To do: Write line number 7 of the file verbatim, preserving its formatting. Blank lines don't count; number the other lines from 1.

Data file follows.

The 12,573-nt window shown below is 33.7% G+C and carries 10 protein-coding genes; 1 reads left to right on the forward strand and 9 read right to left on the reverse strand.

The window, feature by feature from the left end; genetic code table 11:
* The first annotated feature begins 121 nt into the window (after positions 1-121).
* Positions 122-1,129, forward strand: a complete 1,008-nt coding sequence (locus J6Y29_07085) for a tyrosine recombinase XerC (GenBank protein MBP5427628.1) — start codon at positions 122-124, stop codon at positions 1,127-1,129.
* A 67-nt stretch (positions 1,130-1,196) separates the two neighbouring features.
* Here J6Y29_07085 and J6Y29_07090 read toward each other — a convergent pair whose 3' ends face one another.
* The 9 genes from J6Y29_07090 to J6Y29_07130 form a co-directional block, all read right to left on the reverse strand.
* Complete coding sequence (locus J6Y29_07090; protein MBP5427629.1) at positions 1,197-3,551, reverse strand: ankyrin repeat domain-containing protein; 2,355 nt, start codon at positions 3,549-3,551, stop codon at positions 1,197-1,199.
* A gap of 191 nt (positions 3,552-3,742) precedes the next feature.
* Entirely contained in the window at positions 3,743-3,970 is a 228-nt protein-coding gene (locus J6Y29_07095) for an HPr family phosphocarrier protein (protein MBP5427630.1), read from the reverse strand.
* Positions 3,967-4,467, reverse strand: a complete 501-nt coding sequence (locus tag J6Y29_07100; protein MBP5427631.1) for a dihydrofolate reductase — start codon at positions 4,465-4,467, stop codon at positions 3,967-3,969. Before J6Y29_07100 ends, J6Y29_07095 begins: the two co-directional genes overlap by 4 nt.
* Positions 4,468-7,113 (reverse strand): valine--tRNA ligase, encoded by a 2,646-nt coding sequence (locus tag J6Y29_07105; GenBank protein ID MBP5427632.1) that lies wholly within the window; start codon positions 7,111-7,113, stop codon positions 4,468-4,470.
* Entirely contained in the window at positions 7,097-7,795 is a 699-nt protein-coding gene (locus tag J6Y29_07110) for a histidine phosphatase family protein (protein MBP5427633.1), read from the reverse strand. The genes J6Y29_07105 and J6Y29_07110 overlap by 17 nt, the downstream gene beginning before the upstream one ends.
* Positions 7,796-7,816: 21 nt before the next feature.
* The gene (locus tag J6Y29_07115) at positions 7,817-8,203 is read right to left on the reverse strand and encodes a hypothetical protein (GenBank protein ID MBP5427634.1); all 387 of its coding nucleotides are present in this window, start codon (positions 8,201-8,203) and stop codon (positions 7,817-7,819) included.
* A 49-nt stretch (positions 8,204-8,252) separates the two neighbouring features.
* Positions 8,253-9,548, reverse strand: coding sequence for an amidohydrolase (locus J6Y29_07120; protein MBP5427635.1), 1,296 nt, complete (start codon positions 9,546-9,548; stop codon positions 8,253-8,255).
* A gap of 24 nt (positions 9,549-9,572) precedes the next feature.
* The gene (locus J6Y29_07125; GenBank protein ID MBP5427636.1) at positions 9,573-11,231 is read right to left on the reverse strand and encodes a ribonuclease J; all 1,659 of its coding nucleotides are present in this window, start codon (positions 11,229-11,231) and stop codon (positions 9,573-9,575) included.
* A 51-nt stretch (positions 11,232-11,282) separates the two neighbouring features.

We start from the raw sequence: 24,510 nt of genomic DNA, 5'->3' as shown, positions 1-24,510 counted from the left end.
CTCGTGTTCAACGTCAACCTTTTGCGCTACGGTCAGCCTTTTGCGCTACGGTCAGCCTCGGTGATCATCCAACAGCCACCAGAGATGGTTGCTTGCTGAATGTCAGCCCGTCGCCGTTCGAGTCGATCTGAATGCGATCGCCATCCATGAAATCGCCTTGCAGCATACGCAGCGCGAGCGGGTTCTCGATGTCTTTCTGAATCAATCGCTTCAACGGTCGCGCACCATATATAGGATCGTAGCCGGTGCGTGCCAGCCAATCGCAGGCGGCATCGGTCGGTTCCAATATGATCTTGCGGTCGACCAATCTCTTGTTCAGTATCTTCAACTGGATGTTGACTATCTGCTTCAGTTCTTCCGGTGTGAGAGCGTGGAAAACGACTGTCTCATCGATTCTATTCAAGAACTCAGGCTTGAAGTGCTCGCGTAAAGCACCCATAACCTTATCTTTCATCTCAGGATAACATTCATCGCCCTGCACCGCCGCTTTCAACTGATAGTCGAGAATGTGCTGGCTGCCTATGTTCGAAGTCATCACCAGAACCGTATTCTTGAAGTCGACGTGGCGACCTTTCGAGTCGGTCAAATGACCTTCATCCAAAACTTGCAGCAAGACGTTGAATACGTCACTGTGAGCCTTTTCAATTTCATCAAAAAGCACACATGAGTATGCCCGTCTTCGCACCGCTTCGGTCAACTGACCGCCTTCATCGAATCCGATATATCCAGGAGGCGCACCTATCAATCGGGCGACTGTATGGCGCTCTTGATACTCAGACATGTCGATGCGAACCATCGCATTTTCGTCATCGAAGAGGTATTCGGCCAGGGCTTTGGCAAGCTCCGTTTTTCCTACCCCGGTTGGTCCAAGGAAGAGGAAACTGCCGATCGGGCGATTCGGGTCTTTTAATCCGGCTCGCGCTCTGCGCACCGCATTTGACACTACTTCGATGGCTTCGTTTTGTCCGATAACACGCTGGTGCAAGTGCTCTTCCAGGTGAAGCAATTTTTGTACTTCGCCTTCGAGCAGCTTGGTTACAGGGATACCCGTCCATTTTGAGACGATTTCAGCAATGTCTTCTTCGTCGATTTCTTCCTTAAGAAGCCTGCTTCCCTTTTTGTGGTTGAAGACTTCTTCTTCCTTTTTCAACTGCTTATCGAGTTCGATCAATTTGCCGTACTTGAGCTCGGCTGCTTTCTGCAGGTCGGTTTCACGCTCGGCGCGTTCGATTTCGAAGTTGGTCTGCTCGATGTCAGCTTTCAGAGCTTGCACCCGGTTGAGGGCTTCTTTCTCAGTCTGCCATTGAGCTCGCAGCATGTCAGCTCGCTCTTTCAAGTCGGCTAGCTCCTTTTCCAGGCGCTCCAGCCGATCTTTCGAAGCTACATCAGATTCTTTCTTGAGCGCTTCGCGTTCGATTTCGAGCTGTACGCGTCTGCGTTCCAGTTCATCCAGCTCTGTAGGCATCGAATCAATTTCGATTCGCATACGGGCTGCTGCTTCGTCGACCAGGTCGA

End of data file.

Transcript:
* The 9 genes from J6Y29_07090 to J6Y29_07130 form a co-directional block, all read right to left on the reverse strand.